Relatives of Emmett Till—the 14-year-old Chicago boy who was murdered in Mississippi in 1955, triggering the civil rights movement—are asking for the teen’s case to be reinvestigated after a key witness admitted to lying about the teen’s alleged words and actions before his brutal murder.
Two of Emmett’s cousins, Wheeler Parker and Deborah Watts, said that another look into Carolyn Donham’s role in Emmett’s case could answer any lingering questions, including whether an unidentified person, possibly a woman, was with Emmett’s murderers the night he was abducted, the Associated Press reports.
Parker, as AP notes, has a special interest in the case, given that he was there when his 14-year-old cousin allegedly whistled at Donham, then known as Carolyn Bryant.
“He did whistle, for sure,” Parker recalled, according to AP.
Donham’s husband at the time, Roy Bryant, and his half brother J.W. Milam abducted Emmett and later admitted beating and mutilating him and then shooting him before sinking his body in a local river.
During the trial for Emmett’s murder, Donham claimed that he made sexual advances toward her and, according to Vanity Fair, “had grabbed her and verbally threatened her,” According to the publication, she added that she was unable to say the “unprintable” word he had used: “He said [he had]—done something—‘with white women before.’”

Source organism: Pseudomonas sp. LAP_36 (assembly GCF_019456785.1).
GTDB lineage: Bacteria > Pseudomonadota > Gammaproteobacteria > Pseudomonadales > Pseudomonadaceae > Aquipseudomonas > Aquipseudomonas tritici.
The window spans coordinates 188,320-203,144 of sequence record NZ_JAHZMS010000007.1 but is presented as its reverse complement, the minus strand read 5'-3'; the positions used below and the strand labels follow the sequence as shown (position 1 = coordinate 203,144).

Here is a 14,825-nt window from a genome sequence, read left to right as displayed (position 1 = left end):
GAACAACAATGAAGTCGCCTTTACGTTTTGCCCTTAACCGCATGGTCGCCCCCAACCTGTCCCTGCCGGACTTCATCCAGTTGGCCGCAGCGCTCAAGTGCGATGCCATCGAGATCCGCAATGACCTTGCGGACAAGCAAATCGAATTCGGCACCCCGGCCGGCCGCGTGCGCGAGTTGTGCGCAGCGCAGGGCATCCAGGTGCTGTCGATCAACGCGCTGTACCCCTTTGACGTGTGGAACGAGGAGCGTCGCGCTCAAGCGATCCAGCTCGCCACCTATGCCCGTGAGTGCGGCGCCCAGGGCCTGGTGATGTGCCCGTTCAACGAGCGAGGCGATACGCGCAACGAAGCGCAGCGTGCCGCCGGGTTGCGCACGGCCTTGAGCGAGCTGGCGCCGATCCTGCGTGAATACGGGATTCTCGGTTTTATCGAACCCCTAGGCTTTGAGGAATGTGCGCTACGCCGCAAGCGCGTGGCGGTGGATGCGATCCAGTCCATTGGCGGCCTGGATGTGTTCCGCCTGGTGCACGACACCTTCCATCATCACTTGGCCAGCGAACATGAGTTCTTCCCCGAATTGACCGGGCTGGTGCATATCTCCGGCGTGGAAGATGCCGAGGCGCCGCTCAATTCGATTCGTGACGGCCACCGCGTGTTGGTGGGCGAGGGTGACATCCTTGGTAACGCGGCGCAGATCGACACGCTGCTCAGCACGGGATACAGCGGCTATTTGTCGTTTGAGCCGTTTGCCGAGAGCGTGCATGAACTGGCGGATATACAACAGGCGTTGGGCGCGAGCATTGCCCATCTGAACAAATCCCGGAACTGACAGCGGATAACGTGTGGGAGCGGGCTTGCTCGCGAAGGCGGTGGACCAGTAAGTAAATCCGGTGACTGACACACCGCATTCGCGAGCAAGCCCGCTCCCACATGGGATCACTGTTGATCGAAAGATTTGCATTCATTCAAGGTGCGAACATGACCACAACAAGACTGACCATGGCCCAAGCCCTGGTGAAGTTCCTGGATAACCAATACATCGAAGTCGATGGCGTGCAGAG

Vanity Fair has reported that Donham admitted to author Timothy Tyson that that part of her testimony—that Emmett made verbal and physical advances toward her—was not true. The exchange was revealed in a new book, The Blood of Emmett Till, which came out last week. Tyson, a Duke University scholar, acknowledged that Donham confessed to her lie during an interview in 2008. Now 82, Donham lives in Raleigh, N.C.
Parker told AP that his cousin never made sexual advances or grabbed Donham’s hand.
“I don’t know what else they could investigate,” Parker said. “[But] if they could bring more truth, I’d say investigate.”
“We know that she has admitted that she lied, and we know that is part of the reason Emmett is no longer with us,” Watts added. “If there is any chance to reopen the case, I hope they will take this opportunity to do it now.”
Both Roy Bryant and Milam are now dead, and no one else was charged in Emmett’s murder, despite evidence suggesting that there was at least one other person, possibly a woman, present at the time of Emmett’s abduction, as AP notes.
During Milam and Bryant’s trial, Emmett’s great-uncle Moses Wright testified that the two men took his nephew at gunpoint and headed to a car parked outside the house, asking someone inside the vehicle a question.
“They asked if this was the boy, and someone said, ‘Yes,’” Wright testified, adding that the individual had a “lighter voice than a man’s.”
Emmett was never seen alive again, and the person Wright said he heard speaking was never identified.
Watts said that she wondered who else was present at the time of her cousin’s abduction, but acknowledged that it is impossible to know without an investigation.
“However that information is acquired, it’s necessary,” she said.
According to AP, Mississippi Attorney General Jim Hood said that he “will do all the law allows to make sure justice is done,” but declined to comment on any investigation. The U.S. Justice Department acknowledged that it’s aware of Tyson’s book but also declined to comment further.
Read more at the New York Daily News.